There were no conclusive studies in that regard. In fact research that far had pointed to the fact as long as the classroom were 12 metres away from the actual antennas, they would be outside the mast’s magnetic field. Therefore only if the classrooms are lifted into the sky to the level of the antennas will the children be in danger. The City’s Environmental Health wouldn’t have granted the permission if there was evidence of danger to humans.


Does the school benefit from the mast?  Yes, the school receives rentals for the mast.


  • Bullying

There was need to mount cameras around playgrounds in order to combat bullying and collect evidence in order to counter parents who defend their children who may be perpetrators of this act.


(d) Reckless Driving during peak hours


Parents reminded each other to put the safety of learners first by driving slowly and exercising patience.


There is a need for more visible speed signs in front of the school.


  • Poor Parent Activities during Fun Day.

Parents felt that activities during fun day were mainly for learners, leaving the parents bored with nothing to do. It was important to organise real innovative activities for parents to ensure parents were gainfully occupied during fun day.

Parents were also reminded not to smoke nor drink alcohol in front of kids

during the fun day.


  • Corridor Lighting too Dim/dark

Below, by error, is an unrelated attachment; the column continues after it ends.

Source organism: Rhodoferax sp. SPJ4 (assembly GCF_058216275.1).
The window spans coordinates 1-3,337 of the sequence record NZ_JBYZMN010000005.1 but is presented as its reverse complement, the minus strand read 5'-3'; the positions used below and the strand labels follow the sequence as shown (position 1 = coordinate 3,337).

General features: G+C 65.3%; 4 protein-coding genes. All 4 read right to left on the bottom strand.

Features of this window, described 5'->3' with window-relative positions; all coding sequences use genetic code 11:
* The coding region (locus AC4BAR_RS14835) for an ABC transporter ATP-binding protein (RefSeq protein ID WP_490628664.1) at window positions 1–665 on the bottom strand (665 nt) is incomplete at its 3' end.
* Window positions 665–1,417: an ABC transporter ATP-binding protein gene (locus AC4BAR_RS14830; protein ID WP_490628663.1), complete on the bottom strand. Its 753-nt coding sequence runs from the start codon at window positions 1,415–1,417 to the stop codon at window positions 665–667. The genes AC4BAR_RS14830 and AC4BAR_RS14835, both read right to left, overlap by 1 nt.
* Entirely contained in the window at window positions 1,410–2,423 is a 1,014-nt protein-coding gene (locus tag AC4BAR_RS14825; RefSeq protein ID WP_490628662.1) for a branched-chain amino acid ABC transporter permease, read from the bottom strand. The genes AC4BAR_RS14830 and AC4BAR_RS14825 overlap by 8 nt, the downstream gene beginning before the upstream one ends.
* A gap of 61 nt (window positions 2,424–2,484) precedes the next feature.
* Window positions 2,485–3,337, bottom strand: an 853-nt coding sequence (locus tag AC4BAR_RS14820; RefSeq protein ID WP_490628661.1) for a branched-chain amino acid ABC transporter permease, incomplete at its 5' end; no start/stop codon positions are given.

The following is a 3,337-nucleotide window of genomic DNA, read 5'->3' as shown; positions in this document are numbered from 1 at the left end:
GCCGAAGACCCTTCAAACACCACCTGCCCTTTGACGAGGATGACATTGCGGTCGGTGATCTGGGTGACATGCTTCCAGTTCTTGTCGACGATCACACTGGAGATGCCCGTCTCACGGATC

The corridors were too dim. Brighter lights could both make the learners safer and school more beautiful.  In response the chairperson told parents that an upgrade was in the process.


  • Re -teaching times Inconvenient

Parents complained that re-teaching times interfered with their learner transport arrangements. Could there not be Saturday classes?



Parents were reminded that re-teaching was an activity of normal week days, not weekends. Therefore it was incumbent upon them to make transport arrangements that ensured that their children attended if they were on re-teaching list.


  • Feeding Scheme

Parents were reminded that the feeding scheme in the school was for children from poorer families only.


  • Swimming Pool

What happened to the swimming pool project?



The Joburg City Parks which was supposed to give the school some of the land from Noordwyk park had not done so.  The only piece of land left in the school (known as the Top Field) was small and is the only playground left for Grade 1 to 3 learners.



After thorough and lengthy deliberations and constructive engagements, the following resolutions were adopted.

7:1 To adopt the 2016 budget proposal as presented to them by the treasurer.

7:2 To accept the R500 fees increment for 2016 from R8 000 to R8 500.

7:3 To grant a 10% treasurers or early school fees settlement until 31st March


7:4 To grant 18% discounts on the 3rd child.

7:5 To charge 18% interest on over due accounts.

7:6 To permit SGB to do ICT tracing on defaulting parents and those applying

for school fees exemptions.

7:7 To empower the SGB with authority to move budget allocations from one

Item to another (budget review) twice a year.


Mr Audience Maluleke proposed the adoption of the above resolutions. He was seconded by Mr Godfrey Mangotlo and several other parents in attendance.



The chairperson, on behalf of the SGB and School Management Team, thanked the parents for all their valuable contributions and for investing their time in school matters. He promised parents that the SGB and SMT would do their best to implement the parents’ resolutions and thereby and deliver quality education for Midrand Primary School children.


The AGM ended at 20H45.